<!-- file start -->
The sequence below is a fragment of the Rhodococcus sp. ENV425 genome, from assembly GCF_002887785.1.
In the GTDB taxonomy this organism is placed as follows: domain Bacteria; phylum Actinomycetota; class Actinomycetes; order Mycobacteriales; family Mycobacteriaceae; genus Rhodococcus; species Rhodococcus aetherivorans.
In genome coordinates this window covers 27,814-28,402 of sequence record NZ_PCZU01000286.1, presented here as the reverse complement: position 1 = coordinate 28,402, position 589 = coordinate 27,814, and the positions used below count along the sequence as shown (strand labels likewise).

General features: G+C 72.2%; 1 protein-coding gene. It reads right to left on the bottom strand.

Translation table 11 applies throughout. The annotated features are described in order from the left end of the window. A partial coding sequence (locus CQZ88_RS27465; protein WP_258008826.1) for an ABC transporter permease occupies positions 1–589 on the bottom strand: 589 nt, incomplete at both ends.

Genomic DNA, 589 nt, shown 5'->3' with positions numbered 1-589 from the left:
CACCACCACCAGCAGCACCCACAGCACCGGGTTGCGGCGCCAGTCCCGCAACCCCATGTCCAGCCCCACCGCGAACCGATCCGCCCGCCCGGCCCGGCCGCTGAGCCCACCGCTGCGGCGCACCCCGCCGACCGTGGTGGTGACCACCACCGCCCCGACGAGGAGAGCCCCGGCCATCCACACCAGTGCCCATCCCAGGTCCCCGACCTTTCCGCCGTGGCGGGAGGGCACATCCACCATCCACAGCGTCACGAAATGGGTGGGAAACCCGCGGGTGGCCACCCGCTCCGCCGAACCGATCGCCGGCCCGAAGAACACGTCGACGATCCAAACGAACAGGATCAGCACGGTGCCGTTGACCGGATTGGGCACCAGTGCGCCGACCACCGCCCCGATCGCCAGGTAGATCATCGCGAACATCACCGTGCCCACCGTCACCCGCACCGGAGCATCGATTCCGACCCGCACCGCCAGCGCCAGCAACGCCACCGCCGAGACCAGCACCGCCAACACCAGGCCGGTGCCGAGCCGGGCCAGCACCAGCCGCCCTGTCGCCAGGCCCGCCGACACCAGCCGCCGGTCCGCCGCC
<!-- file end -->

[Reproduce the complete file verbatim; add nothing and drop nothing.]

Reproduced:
The sequence below is a fragment of the Rhodococcus sp. ENV425 genome, from assembly GCF_002887785.1.
In the GTDB taxonomy this organism is placed as follows: domain Bacteria; phylum Actinomycetota; class Actinomycetes; order Mycobacteriales; family Mycobacteriaceae; genus Rhodococcus; species Rhodococcus aetherivorans.
In genome coordinates this window covers 27,814-28,402 of sequence record NZ_PCZU01000286.1, presented here as the reverse complement: position 1 = coordinate 28,402, position 589 = coordinate 27,814, and the positions used below count along the sequence as shown (strand labels likewise).

General features: G+C 72.2%; 1 protein-coding gene. It reads right to left on the bottom strand.

Translation table 11 applies throughout. The annotated features are described in order from the left end of the window. A partial coding sequence (locus CQZ88_RS27465; protein WP_258008826.1) for an ABC transporter permease occupies positions 1–589 on the bottom strand: 589 nt, incomplete at both ends.

Genomic DNA, 589 nt, shown 5'->3' with positions numbered 1-589 from the left:
CACCACCACCAGCAGCACCCACAGCACCGGGTTGCGGCGCCAGTCCCGCAACCCCATGTCCAGCCCCACCGCGAACCGATCCGCCCGCCCGGCCCGGCCGCTGAGCCCACCGCTGCGGCGCACCCCGCCGACCGTGGTGGTGACCACCACCGCCCCGACGAGGAGAGCCCCGGCCATCCACACCAGTGCCCATCCCAGGTCCCCGACCTTTCCGCCGTGGCGGGAGGGCACATCCACCATCCACAGCGTCACGAAATGGGTGGGAAACCCGCGGGTGGCCACCCGCTCCGCCGAACCGATCGCCGGCCCGAAGAACACGTCGACGATCCAAACGAACAGGATCAGCACGGTGCCGTTGACCGGATTGGGCACCAGTGCGCCGACCACCGCCCCGATCGCCAGGTAGATCATCGCGAACATCACCGTGCCCACCGTCACCCGCACCGGAGCATCGATTCCGACCCGCACCGCCAGCGCCAGCAACGCCACCGCCGAGACCAGCACCGCCAACACCAGGCCGGTGCCGAGCCGGGCCAGCACCAGCCGCCCTGTCGCCAGGCCCGCCGACACCAGCCGCCGGTCCGCCGCC